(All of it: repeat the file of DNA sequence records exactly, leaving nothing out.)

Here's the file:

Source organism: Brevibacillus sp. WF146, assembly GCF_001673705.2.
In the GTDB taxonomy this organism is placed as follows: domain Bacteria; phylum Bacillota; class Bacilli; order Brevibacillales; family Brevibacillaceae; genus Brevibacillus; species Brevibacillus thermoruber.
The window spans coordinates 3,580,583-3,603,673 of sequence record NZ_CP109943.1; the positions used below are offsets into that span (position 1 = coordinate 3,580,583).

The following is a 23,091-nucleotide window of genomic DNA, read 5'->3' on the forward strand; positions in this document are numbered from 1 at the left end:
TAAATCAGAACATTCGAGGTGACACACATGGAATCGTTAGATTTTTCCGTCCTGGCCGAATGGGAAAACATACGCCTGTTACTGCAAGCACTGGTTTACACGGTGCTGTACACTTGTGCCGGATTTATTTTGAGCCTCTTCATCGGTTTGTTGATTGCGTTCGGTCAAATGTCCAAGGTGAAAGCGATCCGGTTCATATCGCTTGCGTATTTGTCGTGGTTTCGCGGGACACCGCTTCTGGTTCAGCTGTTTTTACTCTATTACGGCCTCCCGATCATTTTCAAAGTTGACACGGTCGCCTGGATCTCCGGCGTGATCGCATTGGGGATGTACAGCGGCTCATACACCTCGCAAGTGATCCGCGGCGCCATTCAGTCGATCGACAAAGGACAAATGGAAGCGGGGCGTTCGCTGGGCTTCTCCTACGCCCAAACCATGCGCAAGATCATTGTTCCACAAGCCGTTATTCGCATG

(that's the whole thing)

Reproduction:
Source organism: Brevibacillus sp. WF146, assembly GCF_001673705.2.
In the GTDB taxonomy this organism is placed as follows: domain Bacteria; phylum Bacillota; class Bacilli; order Brevibacillales; family Brevibacillaceae; genus Brevibacillus; species Brevibacillus thermoruber.
The window spans coordinates 3,580,583-3,603,673 of sequence record NZ_CP109943.1; the positions used below are offsets into that span (position 1 = coordinate 3,580,583).

The following is a 23,091-nucleotide window of genomic DNA, read 5'->3' on the forward strand; positions in this document are numbered from 1 at the left end:
TAAATCAGAACATTCGAGGTGACACACATGGAATCGTTAGATTTTTCCGTCCTGGCCGAATGGGAAAACATACGCCTGTTACTGCAAGCACTGGTTTACACGGTGCTGTACACTTGTGCCGGATTTATTTTGAGCCTCTTCATCGGTTTGTTGATTGCGTTCGGTCAAATGTCCAAGGTGAAAGCGATCCGGTTCATATCGCTTGCGTATTTGTCGTGGTTTCGCGGGACACCGCTTCTGGTTCAGCTGTTTTTACTCTATTACGGCCTCCCGATCATTTTCAAAGTTGACACGGTCGCCTGGATCTCCGGCGTGATCGCATTGGGGATGTACAGCGGCTCATACACCTCGCAAGTGATCCGCGGCGCCATTCAGTCGATCGACAAAGGACAAATGGAAGCGGGGCGTTCGCTGGGCTTCTCCTACGCCCAAACCATGCGCAAGATCATTGTTCCACAAGCCGTTATTCGCATG